We can choose gratitude as we age, and see the beauty, like Forrest did, in a jungle war or a shrimp boat sunset. It often takes some work, some gump-tion (like Forrest) to do that and stop our complaint about the aching knee, limited mobility, the losses. But it also takes some non-work, some relaxation and letting go, and letting our relationship to time shift as it can. We eventually can learn that aging is a pretty good deal when we do, because with gratitude and opening up, grace finds us more often. Not in any huge dramatic way, but in the felt experiences of a low-grade inner glow that hits us in the chest and then brings our mind along for the ride.

Even as we get older every day, with less time to live, fewer breaths to take, we turn to life.

Image: “Time” Engraved by Enea Vico (Italian, Parma 1523–1567 Ferrara) Licensed under CC0 1.0 Original source via Metropolitan Museum of Art


I have a Florida friend who had two knees replaced at age 63 so he could keep playing high level tennis. He is designing his elderhood, his later life years.

I have a 60-something friend who moved from Long Island after several decades. She uprooted herself and went to Philly to live near her family. She is yet to settle in, but she is giving it time. She is designing her elderhood.

I have an 87-year-old friend who put money down on a tiered living arrangement eight years after he became a widower, then walked away from the deal. “I am an introvert and love my solitude. This is the best time of my life. They were going to treat me like I’m an extrovert in need of lots of activities.” He bought a homecare plan for when he needs it, and wants to live in his big house by himself to the end of his years. He is designing his elderhood.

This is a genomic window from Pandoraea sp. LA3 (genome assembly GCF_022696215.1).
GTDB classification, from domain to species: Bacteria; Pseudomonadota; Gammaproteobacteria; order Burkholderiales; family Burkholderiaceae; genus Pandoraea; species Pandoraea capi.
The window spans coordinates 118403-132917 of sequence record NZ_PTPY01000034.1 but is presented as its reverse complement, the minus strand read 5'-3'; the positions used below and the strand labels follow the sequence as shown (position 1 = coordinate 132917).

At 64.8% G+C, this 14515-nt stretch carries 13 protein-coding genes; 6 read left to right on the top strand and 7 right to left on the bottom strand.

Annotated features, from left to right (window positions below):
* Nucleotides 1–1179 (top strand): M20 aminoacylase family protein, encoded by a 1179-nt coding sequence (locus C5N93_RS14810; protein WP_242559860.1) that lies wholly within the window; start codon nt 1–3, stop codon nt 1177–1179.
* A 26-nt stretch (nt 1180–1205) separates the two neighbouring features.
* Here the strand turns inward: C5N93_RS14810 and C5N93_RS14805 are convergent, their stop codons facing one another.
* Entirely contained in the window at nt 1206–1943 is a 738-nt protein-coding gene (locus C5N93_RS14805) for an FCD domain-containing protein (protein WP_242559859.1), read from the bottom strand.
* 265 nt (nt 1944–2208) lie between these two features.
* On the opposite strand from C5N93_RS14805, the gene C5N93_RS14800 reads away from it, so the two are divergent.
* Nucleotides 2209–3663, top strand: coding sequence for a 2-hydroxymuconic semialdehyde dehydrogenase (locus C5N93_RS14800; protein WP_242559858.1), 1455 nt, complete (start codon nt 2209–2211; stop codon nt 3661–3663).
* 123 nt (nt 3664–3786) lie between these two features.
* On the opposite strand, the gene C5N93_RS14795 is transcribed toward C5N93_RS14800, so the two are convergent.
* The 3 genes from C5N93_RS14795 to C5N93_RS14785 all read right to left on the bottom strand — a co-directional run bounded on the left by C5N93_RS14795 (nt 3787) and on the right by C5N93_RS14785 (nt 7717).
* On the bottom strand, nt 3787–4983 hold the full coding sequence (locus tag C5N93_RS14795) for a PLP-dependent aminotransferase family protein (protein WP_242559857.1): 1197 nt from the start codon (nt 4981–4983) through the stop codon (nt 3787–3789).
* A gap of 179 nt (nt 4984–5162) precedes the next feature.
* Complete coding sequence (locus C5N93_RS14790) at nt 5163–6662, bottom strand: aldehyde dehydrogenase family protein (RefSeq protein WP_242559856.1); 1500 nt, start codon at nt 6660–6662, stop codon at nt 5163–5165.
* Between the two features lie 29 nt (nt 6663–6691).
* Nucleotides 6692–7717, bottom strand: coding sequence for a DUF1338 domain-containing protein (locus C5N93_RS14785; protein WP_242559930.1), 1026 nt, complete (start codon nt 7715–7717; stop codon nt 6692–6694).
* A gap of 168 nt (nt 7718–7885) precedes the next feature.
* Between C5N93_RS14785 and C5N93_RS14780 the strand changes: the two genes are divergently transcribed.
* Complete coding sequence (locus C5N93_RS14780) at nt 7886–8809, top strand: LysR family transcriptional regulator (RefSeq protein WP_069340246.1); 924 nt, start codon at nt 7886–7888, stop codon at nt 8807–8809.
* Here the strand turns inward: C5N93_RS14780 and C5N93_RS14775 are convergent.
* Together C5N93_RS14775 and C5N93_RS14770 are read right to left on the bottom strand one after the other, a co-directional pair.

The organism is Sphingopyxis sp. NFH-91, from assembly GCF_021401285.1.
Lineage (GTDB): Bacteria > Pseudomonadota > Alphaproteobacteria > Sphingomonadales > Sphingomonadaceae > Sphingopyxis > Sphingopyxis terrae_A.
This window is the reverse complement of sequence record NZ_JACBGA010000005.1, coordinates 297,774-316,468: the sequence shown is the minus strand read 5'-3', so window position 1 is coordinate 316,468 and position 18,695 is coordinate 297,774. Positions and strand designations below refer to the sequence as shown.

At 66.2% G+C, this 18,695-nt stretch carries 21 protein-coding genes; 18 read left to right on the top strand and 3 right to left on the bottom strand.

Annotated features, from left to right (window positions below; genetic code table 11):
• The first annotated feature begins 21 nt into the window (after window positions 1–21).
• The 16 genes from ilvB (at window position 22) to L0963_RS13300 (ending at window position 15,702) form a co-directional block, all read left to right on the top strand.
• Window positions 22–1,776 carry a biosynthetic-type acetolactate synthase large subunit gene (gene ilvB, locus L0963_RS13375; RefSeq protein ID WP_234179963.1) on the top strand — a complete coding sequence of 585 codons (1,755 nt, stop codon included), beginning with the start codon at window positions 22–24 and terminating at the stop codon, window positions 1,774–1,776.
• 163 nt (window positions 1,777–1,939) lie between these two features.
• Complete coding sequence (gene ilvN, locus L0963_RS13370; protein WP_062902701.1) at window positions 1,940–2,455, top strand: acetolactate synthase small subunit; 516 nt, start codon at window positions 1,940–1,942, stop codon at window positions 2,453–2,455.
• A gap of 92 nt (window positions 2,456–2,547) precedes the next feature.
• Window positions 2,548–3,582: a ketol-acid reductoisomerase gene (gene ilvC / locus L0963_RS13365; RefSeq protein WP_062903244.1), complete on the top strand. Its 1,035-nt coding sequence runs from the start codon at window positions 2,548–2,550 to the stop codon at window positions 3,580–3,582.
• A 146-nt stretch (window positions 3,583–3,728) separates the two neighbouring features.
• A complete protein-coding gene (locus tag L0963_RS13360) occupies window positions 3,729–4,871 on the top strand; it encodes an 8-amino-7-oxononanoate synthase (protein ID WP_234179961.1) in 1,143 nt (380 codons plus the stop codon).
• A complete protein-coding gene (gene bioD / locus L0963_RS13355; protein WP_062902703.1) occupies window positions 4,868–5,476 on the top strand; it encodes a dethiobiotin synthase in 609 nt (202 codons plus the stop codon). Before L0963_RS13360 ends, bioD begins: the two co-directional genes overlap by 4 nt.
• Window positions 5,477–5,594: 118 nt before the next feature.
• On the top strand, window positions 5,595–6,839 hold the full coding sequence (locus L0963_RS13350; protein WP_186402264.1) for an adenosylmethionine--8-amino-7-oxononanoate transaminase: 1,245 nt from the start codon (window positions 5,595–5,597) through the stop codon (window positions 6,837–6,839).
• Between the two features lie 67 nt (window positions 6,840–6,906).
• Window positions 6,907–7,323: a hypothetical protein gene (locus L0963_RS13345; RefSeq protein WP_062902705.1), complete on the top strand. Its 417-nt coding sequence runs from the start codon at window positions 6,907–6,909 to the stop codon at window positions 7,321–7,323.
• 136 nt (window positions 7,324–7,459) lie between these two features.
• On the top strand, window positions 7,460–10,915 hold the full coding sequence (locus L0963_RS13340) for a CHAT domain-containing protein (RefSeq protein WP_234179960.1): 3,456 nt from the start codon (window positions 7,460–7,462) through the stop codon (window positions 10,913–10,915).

I met a woman recently who divorced her husband after 42 years. She had had enough of his self-centeredness. Ouch. But she is designing her elderhood.

All four are deliberating and designing their futures.

Having a pulse means we design our lives. We decide to do certain things and not to do millions of other things. These decisions put in motion the structure and circumstances that we build out of those we inherited. We can’t change what we inherited. We can and do change the ones we construct.

So we design. We say yes and no. We choose.

We make a whole series of choices, some big ones, throughout life; and there are big ones to make at whatever age we begin to climb down the career/raising family ladder and find discretionary time. The data is clear, the older you get, the more discretionary time you will have.

Have we done enough thinking about what our choices are? How much imagination are we bringing to the later life years? How much courage to change? Travel magazines are a start, but not enough. The happiest elders I know have brought real imagination to their life choices, and have been willing to take some risks. What are you doing about the set of choices you are facing now or will face soon?

Many of us pretended that all our early adult and midlife career and family/community choices would carry us indefinitely. They won’t, not if we live long. The kids grow up and leave eventually. We say good bye to big chunks, if not most, of our careers. I heard a 45-year-old dentist once complaining about this arrangement in his mid-life restlessness: “I am not very happy in my work,” he said. “Why should I expect it?—a 17-year-old boy, 28 years ago, decided I would be a dentist.” I am sure you get the math here. Why would our late adolescent/early adulthood choices last into our 70s?

As a result of these long lives we live, there is work to do as we enter our later life years—we have new choices to make about our health, our range of activities and friends, our places to live. May we choose wisely, and may we scramble to repair the damage when we make a decision that is not.

Irish poet John O Donahue can help us here.

May we have the courage today
to live the lives that we would love
to postpone our dreams no longer
to do at last what we came here for
and waste our hearts on fear no more

Image above: “A lovely journey” By Sathis Babu is licensed under CC BY 2.0